Protect yourself from smishing scams with this simple guide
Keep your sensitive information safe from SMS-based fraud.
5 min read
Technology often makes our everyday lives easier, but it also brings some major risks. Digital scams like smishing—that is, SMS phishing—are on the rise, so it’s more important than ever to make sure you understand how to recognize suspicious activity. Read our short guide to identifying smishing scams and learn how you can protect yourself and your loved ones from fraud.
What is smishing?
Smishing or "SMiShing"(a combination of the words “SMS” and “phishing”) is a type of online scam that happens via text or SMS message. In a smishing attack, you might receive a mysterious message asking you to transfer money for an unpaid bill or to help a friend in need. Scammers might also be trying to get other personal information such as your bank details, card numbers, email addresses, and more. They’re generally interested in stealing funds, but might also be attempting identity theft.
Security at N26
How does smishing work?
In smishing, cybercriminals take advantage of the fact that people are sometimes more trusting of messages they receive on their phone than messages that reach them over email. But smishing attacks can be just as dangerous as email-based ones.
Smishing messages usually use social engineering to get you to reply or click on a link. Social engineering is a type of psychological manipulation that taps into feelings like fear, guilt, or greed, to convince people to engage with a message. The scammer will often create a sense of urgency, prompting victims to act without thinking in order to avoid perceived risks.
Common smishing scams
A smishing attack will most often look like a message from an organization you trust. This might be your bank, the government or tax authority, the police, or an insurance company. Scammers pretend to be from these organizations since they know people are more likely to trust them.
Here are three common smishing scams to watch out for:
- Bank smishing—This scam tries to get you to act by saying your bank account has been hacked, when in reality, this is the hacking attempt itself. It usually starts with a text message claiming to be from your bank. This message is designed to alarm you, perhaps telling you that your security has been breached, that there’s been an abnormally large transfer, or a new payment recipient has been added to your account. It will then encourage you to click on a link, call a phone number, or reply with your PIN or login details. Under no circumstances should you follow any of these instructions or prompts. Instead, ignore the message and contact your bank to verify your account status.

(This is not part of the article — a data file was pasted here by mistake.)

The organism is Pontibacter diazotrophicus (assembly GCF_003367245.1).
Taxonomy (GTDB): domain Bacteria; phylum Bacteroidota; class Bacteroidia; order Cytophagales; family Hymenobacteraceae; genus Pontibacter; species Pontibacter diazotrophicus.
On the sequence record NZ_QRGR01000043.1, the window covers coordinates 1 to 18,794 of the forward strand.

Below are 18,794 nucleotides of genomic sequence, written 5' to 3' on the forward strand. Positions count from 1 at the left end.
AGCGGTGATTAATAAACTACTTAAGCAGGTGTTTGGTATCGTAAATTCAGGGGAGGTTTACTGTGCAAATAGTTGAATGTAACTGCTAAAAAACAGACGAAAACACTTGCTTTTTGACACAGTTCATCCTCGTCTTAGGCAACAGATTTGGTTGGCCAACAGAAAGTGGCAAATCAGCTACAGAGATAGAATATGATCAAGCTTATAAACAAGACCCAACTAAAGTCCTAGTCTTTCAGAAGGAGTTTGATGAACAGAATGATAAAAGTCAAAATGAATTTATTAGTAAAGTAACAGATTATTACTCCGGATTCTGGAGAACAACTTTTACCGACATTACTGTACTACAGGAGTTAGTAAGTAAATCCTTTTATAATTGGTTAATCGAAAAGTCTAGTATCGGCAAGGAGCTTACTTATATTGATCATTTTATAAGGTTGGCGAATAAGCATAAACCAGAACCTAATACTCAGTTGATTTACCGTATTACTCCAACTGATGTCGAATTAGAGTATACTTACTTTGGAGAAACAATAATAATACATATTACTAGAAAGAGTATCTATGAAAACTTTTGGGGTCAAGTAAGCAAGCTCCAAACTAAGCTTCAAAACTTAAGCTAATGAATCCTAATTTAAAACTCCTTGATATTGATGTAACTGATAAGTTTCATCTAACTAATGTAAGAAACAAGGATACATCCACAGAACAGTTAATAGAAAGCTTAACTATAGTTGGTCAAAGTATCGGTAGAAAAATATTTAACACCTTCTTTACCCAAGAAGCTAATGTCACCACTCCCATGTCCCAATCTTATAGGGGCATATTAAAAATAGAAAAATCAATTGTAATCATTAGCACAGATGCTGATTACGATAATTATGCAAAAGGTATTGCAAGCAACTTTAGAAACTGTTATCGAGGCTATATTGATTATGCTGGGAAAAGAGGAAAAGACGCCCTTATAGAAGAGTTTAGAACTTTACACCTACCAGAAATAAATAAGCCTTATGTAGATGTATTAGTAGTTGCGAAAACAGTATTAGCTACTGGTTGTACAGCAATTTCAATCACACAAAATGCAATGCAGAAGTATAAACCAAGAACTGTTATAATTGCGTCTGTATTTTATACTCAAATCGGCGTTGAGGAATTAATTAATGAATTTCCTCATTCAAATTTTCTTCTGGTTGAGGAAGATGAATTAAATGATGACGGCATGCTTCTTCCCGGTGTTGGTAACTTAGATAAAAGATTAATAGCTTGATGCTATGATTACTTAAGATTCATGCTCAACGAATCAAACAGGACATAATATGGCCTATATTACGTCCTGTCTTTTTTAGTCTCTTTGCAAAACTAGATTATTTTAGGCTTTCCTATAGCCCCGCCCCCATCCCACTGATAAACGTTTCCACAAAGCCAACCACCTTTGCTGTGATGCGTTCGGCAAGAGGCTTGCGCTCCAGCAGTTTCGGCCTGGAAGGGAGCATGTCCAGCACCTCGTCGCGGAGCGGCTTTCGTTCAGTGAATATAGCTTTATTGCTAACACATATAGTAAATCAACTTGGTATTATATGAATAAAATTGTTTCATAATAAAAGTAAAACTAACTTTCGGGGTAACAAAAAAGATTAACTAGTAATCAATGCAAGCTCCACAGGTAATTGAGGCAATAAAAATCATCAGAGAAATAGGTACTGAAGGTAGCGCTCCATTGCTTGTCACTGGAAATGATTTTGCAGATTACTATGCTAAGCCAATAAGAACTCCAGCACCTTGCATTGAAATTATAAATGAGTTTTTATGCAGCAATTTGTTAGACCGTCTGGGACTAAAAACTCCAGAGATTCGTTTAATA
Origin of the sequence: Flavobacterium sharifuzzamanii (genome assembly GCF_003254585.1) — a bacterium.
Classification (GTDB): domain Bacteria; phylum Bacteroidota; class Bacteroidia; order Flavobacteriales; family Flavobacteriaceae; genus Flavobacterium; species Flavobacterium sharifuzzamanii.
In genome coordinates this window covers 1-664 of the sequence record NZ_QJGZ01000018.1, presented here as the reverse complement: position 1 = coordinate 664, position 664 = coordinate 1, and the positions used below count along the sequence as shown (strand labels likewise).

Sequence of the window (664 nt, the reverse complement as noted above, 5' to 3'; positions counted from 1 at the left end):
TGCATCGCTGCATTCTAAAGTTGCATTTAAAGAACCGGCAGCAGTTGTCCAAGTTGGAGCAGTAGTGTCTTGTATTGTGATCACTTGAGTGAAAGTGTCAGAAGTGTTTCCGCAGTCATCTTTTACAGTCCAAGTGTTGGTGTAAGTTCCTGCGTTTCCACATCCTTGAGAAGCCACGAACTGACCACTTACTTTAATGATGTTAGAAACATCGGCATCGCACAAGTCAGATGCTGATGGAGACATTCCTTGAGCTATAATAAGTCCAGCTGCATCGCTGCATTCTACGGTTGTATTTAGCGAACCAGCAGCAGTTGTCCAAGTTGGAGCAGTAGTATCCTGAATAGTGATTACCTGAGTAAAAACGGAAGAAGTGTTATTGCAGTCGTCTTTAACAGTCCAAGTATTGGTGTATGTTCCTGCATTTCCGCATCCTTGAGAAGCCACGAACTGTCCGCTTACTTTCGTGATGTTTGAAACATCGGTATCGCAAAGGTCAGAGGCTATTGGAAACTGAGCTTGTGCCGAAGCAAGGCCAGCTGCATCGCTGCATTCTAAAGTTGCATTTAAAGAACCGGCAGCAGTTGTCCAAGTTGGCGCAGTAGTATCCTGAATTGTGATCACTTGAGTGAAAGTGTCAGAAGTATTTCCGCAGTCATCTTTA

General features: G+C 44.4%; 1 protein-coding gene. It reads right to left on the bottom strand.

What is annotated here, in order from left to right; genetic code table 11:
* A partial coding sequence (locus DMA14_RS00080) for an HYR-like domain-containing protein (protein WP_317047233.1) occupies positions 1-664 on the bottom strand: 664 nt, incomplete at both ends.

- Malware smishing—While not as common as bank smishing, malware smishing can be just as damaging. You may receive a text message encouraging you to download something onto your phone, like an app. This app may look like it’s from a trusted source, but it could be used to harvest sensitive data from your phone, like credit card details stored in other apps. These scams are commonplace over email, but have now been adapted for phones, too. Never download anything unless you are sure it’s from a trusted source.
- Money smishing—In this case, fraudsters will try to persuade you to send someone money. It might look like a plea for money from someone you know, like a friend, colleague, or family member. It could also look like a text from an important organization, like a tax collector, insurance broker, church, or the police. For these scams, social engineering plays a huge role. They’ll try to make you feel panicked or guilty, so you’ll be tempted to send money quickly before you can identify it as a fraudulent request. By the time you’ve realized the truth, the scammer may have already accessed your accounts. Be on alert for messages with these types of panic-inducing content, and know that this is usually a big indicator of suspicious activity.
How to spot a smishing scam
It’s important to take smishing scams seriously, but there’s no need to panic. There are ways to protect yourself and minimize risks. The first thing to look out for when trying to identify a smishing attack is a text from a number you don’t recognize. This text will most likely be asking you to:
- Send money to someone
- Click on a link
- Download an app or software
- Reply with your personal details, like your PIN, passwords, or email address
- Call another unknown number